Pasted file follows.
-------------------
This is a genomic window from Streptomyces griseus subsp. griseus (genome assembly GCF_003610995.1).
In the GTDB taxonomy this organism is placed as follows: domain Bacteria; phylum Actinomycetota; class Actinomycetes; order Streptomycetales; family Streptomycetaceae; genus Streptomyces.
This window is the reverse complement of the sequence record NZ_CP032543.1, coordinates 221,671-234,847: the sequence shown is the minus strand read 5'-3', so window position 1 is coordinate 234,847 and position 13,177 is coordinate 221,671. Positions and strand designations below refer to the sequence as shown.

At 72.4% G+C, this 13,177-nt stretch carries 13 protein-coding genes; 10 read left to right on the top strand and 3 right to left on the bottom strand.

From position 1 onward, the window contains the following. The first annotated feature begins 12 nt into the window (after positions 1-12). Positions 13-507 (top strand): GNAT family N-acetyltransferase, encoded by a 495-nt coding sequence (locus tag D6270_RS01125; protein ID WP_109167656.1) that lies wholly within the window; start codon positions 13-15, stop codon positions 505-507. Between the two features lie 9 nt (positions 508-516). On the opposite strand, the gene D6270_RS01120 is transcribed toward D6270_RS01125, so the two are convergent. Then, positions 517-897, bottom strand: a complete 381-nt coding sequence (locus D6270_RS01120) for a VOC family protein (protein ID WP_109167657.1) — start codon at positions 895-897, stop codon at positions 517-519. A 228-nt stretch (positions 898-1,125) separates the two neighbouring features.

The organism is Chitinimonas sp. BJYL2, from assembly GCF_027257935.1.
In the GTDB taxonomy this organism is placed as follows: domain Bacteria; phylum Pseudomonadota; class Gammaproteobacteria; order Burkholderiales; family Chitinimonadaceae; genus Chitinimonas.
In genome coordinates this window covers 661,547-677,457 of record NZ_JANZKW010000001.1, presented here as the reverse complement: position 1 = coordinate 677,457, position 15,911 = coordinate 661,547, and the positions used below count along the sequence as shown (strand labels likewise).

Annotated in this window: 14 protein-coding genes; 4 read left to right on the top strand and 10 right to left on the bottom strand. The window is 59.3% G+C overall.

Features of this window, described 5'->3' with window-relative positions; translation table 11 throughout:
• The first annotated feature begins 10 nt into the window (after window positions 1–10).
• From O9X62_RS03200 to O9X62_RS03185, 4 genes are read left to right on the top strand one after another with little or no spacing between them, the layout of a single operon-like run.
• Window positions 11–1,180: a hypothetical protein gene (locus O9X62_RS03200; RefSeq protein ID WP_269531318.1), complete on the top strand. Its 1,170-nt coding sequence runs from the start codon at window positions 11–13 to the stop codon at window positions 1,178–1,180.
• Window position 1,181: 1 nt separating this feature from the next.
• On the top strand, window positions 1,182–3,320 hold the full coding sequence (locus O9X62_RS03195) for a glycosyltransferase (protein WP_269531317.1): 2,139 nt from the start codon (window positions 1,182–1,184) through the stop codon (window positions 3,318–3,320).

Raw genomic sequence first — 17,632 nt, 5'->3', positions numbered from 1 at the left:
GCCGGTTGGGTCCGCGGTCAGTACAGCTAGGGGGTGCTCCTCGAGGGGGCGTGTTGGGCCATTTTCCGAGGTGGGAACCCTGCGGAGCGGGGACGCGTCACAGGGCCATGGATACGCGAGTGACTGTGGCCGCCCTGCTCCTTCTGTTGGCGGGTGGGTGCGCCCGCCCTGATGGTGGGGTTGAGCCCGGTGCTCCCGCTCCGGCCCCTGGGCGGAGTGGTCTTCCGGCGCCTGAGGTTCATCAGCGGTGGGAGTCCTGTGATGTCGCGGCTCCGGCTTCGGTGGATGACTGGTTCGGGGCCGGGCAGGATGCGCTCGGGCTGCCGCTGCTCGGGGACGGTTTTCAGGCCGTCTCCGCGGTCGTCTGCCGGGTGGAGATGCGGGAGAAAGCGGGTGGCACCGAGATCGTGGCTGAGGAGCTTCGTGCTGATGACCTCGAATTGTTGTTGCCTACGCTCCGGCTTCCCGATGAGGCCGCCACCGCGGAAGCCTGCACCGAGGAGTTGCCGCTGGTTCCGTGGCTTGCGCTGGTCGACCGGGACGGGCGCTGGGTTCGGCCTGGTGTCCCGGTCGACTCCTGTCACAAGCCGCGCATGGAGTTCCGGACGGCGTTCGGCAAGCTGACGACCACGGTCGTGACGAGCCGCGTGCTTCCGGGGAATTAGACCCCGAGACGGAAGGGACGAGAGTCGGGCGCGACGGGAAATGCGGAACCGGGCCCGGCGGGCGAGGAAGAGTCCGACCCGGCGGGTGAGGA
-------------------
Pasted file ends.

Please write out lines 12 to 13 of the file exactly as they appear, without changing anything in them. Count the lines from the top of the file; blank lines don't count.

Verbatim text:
• From O9X62_RS03200 to O9X62_RS03185, 4 genes are read left to right on the top strand one after another with little or no spacing between them, the layout of a single operon-like run.
• Window positions 11–1,180: a hypothetical protein gene (locus O9X62_RS03200; RefSeq protein ID WP_269531318.1), complete on the top strand. Its 1,170-nt coding sequence runs from the start codon at window positions 11–13 to the stop codon at window positions 1,178–1,180.